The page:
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Fresh Cooking Returns to School Cafeterias

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Public schools in Greeley, Colorado are taking back the reins in the fight against childhood obesity, reports the New York Times. They’ve hired a grad from one of the the most prestigious culinary schools in the world, invested in teaching their staff a week-long refresher course in kitchen skills and safety and are putting fresh food back on their students’ plates.

Plus: The Sorry State of School Lunches

In the state with the least childhood obesity in the country, Colorado’s Weld County is making an example of their public schools for the good of the rest of the country. They’re implementing cook-from-scratch methods in their elementary, middle and high schools to combat the corporate-driven, nutritionally-deficient, processed foods that have taken over the lunch tray in the last few decades.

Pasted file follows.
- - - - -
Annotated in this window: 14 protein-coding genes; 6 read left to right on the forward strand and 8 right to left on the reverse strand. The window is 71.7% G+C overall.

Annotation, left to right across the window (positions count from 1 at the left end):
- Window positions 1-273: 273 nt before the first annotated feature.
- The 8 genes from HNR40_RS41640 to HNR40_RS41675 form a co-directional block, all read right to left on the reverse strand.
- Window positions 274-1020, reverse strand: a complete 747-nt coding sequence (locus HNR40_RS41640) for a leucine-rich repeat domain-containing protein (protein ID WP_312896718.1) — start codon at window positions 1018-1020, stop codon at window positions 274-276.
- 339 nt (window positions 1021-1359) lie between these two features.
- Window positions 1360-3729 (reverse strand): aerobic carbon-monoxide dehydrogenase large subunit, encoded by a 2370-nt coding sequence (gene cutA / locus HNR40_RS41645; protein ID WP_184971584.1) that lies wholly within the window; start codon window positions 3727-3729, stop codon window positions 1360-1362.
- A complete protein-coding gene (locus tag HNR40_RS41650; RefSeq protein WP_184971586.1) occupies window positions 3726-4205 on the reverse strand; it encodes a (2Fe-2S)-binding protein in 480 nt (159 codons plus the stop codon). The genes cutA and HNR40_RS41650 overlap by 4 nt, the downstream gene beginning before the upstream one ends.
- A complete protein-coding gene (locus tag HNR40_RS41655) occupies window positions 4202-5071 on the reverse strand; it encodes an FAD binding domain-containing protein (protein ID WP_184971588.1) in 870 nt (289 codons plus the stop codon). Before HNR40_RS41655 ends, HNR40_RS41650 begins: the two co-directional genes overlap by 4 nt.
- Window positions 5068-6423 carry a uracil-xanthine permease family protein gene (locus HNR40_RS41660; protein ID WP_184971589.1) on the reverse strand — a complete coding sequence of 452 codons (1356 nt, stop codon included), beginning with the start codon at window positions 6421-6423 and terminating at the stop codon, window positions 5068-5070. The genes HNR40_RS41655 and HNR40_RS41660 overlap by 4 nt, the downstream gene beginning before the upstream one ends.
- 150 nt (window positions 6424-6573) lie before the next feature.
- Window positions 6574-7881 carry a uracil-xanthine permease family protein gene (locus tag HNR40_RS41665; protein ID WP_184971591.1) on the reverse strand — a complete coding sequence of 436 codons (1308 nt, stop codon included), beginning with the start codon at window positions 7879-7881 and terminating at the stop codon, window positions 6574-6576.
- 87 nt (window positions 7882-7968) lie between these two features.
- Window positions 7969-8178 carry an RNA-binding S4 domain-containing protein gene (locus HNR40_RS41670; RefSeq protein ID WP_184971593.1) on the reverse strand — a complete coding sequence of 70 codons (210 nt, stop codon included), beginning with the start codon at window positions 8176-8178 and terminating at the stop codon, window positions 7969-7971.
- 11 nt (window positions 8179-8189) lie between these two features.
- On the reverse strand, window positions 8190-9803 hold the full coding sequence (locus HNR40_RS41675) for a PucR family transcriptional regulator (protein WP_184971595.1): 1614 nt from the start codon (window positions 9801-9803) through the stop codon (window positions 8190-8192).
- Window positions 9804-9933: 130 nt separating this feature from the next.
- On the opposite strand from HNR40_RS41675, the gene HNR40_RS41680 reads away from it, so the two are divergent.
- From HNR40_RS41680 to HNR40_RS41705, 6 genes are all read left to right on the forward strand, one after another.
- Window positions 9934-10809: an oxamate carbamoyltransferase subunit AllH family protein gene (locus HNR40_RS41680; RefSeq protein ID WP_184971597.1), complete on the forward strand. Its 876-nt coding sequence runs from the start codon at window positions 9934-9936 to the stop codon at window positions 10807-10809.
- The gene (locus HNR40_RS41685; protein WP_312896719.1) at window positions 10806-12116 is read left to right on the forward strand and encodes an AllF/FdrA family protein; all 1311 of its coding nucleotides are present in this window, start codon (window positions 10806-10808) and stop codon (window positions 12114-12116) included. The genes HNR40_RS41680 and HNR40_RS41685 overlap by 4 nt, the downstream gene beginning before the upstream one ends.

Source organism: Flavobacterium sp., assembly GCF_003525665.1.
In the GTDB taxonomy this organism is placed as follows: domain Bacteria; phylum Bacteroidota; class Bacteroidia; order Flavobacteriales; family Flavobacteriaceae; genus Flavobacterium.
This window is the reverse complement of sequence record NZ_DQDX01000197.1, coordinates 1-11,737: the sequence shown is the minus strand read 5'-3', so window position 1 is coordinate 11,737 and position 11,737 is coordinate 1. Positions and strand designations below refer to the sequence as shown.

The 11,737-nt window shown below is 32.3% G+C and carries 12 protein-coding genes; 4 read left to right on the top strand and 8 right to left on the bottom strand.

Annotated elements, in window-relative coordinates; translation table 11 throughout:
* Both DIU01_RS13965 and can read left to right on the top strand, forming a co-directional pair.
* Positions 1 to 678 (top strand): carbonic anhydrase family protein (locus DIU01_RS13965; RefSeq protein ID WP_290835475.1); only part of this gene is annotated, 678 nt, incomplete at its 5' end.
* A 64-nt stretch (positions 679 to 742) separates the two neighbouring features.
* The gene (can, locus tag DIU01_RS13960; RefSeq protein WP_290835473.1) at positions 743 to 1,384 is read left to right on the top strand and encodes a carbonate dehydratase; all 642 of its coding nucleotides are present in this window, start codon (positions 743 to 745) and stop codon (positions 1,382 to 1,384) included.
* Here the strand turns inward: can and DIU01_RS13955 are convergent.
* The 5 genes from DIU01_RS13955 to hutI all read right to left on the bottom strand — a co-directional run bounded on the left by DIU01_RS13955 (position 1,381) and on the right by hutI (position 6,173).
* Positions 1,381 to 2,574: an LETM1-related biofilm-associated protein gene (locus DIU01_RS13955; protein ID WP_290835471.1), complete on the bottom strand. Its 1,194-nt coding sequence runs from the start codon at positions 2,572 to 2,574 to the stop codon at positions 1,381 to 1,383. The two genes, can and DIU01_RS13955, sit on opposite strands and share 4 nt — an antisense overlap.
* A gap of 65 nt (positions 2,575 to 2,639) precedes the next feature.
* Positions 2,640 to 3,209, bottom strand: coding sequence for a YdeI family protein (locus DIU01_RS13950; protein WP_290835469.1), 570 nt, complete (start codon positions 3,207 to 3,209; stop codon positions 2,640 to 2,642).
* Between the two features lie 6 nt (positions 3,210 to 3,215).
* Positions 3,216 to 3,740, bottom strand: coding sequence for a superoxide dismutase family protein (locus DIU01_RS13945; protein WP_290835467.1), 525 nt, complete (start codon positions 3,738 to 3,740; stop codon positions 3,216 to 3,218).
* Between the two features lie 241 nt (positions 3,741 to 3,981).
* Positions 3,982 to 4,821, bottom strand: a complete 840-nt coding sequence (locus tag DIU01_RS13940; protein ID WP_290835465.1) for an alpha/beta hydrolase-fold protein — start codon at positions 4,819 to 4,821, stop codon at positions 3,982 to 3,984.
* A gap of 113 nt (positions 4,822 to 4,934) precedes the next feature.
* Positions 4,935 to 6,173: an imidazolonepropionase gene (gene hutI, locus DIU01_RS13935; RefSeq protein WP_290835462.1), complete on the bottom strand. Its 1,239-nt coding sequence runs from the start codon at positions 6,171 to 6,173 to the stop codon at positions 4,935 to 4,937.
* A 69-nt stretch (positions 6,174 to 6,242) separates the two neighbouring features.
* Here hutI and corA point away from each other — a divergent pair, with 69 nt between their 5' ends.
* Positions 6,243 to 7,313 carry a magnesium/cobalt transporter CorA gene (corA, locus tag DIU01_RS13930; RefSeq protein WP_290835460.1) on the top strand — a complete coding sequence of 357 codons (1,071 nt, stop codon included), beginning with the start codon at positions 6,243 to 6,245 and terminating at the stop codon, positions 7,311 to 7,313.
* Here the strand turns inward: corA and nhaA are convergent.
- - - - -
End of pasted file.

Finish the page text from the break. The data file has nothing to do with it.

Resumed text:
Plus: School Bans Homemade Lunches

The transition for the rest of the country may take some time, though, as schools struggle with budget shortfalls and staff cuts (although a food consultant quoted in the article states that cooking from scratch could actually save schools money in the long run). Other schools don’t have the facilities or equipment to support from-scratch cooking. But isn’t the health and nutrition of our kids the most important thing next to their education?

Do you pack your kid's lunch to avoid cafeteria food? Do you think your school district could stand to make any of these changes?

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